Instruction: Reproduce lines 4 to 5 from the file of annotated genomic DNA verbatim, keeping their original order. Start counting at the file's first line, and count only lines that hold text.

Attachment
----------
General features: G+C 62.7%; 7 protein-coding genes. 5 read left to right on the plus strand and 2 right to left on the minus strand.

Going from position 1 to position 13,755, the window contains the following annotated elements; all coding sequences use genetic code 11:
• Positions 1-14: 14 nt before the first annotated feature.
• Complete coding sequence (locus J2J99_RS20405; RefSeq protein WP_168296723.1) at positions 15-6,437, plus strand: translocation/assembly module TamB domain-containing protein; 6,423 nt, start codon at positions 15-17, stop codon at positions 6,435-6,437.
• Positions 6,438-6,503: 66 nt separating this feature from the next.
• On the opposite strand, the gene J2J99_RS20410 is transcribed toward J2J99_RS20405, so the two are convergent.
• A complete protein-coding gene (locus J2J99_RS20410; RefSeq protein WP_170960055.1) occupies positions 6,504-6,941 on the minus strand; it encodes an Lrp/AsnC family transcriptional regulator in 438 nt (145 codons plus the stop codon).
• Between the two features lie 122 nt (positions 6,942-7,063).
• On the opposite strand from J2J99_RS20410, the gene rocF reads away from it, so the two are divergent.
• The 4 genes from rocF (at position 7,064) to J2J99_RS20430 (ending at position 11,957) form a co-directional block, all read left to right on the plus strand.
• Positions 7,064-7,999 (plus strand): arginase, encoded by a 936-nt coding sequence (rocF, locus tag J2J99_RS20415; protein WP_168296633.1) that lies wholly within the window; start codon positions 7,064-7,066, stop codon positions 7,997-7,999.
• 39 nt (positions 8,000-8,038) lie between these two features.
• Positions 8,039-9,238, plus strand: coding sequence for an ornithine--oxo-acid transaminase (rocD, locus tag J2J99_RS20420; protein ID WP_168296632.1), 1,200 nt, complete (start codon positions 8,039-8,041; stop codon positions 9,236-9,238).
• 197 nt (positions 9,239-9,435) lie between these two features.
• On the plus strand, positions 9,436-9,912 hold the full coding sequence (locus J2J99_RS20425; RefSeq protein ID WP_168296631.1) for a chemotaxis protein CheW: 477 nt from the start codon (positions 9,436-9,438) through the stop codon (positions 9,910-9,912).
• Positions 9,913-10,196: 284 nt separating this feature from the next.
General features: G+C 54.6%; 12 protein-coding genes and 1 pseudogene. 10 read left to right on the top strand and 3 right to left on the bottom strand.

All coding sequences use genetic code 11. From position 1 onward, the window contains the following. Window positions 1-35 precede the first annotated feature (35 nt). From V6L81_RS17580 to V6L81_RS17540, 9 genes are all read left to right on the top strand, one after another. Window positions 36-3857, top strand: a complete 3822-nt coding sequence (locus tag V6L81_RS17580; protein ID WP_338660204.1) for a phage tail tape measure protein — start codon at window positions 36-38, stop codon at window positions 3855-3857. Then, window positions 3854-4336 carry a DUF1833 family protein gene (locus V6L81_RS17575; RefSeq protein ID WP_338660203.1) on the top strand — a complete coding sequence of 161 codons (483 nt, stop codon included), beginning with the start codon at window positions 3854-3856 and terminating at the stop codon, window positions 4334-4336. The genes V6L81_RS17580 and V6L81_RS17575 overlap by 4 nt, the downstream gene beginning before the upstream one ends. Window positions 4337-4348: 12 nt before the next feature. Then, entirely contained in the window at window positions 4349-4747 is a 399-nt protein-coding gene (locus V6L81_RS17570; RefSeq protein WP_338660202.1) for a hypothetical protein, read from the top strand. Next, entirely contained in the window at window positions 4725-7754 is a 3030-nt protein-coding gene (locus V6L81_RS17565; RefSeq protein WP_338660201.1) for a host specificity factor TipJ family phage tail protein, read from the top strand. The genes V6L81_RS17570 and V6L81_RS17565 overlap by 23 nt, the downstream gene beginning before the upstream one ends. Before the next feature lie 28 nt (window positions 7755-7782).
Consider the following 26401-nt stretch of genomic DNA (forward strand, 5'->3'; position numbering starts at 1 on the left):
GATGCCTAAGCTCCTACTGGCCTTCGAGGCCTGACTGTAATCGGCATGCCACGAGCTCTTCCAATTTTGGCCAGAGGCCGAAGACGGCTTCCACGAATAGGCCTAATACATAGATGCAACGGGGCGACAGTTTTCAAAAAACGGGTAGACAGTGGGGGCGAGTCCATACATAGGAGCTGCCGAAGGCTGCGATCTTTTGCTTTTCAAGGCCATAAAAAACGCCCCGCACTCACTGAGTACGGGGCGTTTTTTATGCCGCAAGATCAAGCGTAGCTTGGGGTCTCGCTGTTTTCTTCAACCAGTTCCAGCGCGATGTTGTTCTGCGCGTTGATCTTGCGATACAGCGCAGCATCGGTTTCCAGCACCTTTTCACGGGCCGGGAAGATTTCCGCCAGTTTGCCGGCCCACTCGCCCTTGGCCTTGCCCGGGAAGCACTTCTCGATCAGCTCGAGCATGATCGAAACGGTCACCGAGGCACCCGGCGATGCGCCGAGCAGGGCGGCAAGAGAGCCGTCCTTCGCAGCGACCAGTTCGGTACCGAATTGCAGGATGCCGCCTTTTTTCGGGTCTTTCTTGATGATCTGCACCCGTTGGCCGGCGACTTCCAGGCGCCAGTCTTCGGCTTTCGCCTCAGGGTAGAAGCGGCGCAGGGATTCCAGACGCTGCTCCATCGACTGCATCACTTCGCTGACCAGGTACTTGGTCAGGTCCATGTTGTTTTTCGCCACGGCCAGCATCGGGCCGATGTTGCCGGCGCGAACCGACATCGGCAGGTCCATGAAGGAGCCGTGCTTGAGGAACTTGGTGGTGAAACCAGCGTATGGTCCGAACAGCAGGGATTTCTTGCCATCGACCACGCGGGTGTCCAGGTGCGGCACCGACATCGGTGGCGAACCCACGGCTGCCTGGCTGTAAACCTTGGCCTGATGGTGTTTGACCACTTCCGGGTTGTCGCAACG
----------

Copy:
• Complete coding sequence (locus J2J99_RS20405; RefSeq protein WP_168296723.1) at positions 15-6,437, plus strand: translocation/assembly module TamB domain-containing protein; 6,423 nt, start codon at positions 15-17, stop codon at positions 6,435-6,437.
• Positions 6,438-6,503: 66 nt separating this feature from the next.